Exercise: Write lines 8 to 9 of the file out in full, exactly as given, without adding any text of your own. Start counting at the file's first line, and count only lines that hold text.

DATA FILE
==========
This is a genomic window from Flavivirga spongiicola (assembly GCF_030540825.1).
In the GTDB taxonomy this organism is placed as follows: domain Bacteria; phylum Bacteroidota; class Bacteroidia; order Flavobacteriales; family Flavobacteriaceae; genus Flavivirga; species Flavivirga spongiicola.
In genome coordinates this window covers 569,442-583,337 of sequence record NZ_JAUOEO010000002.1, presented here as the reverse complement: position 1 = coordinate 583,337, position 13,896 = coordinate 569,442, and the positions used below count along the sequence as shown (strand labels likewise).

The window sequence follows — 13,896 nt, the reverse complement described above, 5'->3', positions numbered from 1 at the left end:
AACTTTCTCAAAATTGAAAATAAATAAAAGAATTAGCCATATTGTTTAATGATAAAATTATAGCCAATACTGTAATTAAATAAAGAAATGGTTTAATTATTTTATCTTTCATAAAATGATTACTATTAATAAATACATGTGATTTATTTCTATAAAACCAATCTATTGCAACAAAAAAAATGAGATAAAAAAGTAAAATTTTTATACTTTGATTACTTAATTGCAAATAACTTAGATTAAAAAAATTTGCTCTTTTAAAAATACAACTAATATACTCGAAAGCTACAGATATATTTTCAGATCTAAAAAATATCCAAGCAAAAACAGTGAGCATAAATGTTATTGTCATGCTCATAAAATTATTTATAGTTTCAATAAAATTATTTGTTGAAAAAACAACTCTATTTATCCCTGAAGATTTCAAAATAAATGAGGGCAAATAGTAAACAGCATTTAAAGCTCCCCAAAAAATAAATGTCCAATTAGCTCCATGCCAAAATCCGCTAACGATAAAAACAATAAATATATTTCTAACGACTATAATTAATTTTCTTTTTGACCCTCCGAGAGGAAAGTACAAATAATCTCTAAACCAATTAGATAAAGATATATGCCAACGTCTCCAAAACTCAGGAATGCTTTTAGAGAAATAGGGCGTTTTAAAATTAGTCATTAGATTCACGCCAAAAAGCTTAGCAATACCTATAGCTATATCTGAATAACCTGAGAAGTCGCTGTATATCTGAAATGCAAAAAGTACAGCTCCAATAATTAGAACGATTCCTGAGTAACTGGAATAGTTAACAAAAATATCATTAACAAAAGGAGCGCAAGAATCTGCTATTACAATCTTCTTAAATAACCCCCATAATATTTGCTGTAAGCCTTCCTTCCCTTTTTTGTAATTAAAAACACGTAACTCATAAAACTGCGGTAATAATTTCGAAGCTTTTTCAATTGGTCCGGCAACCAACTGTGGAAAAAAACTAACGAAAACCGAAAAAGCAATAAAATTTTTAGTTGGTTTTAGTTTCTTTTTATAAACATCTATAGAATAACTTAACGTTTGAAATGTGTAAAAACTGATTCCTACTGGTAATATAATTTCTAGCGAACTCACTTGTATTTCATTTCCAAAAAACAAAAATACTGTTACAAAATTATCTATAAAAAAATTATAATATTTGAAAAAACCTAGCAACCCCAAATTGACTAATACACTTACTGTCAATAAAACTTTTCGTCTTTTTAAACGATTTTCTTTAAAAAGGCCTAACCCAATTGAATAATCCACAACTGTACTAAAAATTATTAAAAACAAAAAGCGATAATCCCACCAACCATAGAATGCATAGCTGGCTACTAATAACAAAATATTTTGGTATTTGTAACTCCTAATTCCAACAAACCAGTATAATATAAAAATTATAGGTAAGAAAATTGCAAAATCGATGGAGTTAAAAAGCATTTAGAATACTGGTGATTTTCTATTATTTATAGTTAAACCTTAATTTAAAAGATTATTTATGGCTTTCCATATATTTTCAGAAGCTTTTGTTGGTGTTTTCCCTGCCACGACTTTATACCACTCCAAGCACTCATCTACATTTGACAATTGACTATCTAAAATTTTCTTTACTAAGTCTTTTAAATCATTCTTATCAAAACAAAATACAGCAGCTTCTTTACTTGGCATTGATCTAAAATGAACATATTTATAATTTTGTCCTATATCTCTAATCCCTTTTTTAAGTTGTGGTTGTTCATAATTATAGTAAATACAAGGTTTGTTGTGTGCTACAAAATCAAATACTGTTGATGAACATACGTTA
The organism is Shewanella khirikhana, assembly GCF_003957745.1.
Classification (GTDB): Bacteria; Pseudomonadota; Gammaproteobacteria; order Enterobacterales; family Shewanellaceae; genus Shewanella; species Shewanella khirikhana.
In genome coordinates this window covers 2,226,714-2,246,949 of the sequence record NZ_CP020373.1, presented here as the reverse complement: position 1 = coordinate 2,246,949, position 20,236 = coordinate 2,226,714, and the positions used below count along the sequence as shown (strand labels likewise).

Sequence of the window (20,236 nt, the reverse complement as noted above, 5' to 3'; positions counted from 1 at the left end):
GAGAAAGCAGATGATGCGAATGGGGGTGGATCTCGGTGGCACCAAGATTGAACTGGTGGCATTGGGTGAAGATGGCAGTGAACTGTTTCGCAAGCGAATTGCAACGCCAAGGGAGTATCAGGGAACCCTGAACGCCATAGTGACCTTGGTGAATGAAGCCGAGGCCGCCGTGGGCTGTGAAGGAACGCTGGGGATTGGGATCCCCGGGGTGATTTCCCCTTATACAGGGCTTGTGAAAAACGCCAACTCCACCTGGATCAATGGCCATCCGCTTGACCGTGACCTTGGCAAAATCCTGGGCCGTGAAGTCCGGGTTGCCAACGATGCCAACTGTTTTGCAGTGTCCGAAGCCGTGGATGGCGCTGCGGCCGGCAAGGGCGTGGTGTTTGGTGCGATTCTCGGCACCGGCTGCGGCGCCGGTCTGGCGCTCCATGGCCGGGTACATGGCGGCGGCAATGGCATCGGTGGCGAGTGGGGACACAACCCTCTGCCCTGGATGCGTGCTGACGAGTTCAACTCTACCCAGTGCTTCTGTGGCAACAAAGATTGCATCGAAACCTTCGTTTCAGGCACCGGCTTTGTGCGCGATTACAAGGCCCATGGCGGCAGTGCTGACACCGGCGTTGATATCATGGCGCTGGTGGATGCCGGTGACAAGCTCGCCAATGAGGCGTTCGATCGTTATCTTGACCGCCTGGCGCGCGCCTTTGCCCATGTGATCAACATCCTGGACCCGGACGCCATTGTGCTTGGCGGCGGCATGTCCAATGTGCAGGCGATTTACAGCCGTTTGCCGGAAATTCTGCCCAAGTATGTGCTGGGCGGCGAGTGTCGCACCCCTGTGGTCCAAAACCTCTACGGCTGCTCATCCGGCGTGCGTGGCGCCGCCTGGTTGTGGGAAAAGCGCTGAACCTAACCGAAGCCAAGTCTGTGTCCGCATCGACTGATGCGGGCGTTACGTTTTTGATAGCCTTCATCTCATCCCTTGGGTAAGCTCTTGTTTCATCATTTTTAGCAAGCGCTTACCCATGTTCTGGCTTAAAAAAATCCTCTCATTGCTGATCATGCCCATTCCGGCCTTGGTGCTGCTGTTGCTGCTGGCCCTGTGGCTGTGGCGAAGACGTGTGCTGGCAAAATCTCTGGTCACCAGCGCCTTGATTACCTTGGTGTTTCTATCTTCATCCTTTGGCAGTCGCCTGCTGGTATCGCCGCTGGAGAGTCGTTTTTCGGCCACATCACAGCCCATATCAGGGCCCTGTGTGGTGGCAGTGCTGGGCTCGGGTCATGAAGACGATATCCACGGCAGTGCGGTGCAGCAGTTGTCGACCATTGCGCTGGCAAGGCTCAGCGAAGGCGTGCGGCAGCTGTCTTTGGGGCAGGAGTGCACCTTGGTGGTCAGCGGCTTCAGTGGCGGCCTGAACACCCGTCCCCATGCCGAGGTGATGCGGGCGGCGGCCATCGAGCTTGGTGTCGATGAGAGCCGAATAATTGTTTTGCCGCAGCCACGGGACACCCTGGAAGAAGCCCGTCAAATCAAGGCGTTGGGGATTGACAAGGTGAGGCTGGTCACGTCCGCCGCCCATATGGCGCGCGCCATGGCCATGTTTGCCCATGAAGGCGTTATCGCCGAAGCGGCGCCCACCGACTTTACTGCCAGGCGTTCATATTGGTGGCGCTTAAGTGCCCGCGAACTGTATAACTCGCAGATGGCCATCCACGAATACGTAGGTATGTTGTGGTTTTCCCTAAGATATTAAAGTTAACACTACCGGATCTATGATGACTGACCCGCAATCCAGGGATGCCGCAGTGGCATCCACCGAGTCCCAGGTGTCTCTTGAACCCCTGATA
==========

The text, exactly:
In genome coordinates this window covers 2,226,714-2,246,949 of the sequence record NZ_CP020373.1, presented here as the reverse complement: position 1 = coordinate 2,246,949, position 20,236 = coordinate 2,226,714, and the positions used below count along the sequence as shown (strand labels likewise).

Sequence of the window (20,236 nt, the reverse complement as noted above, 5' to 3'; positions counted from 1 at the left end):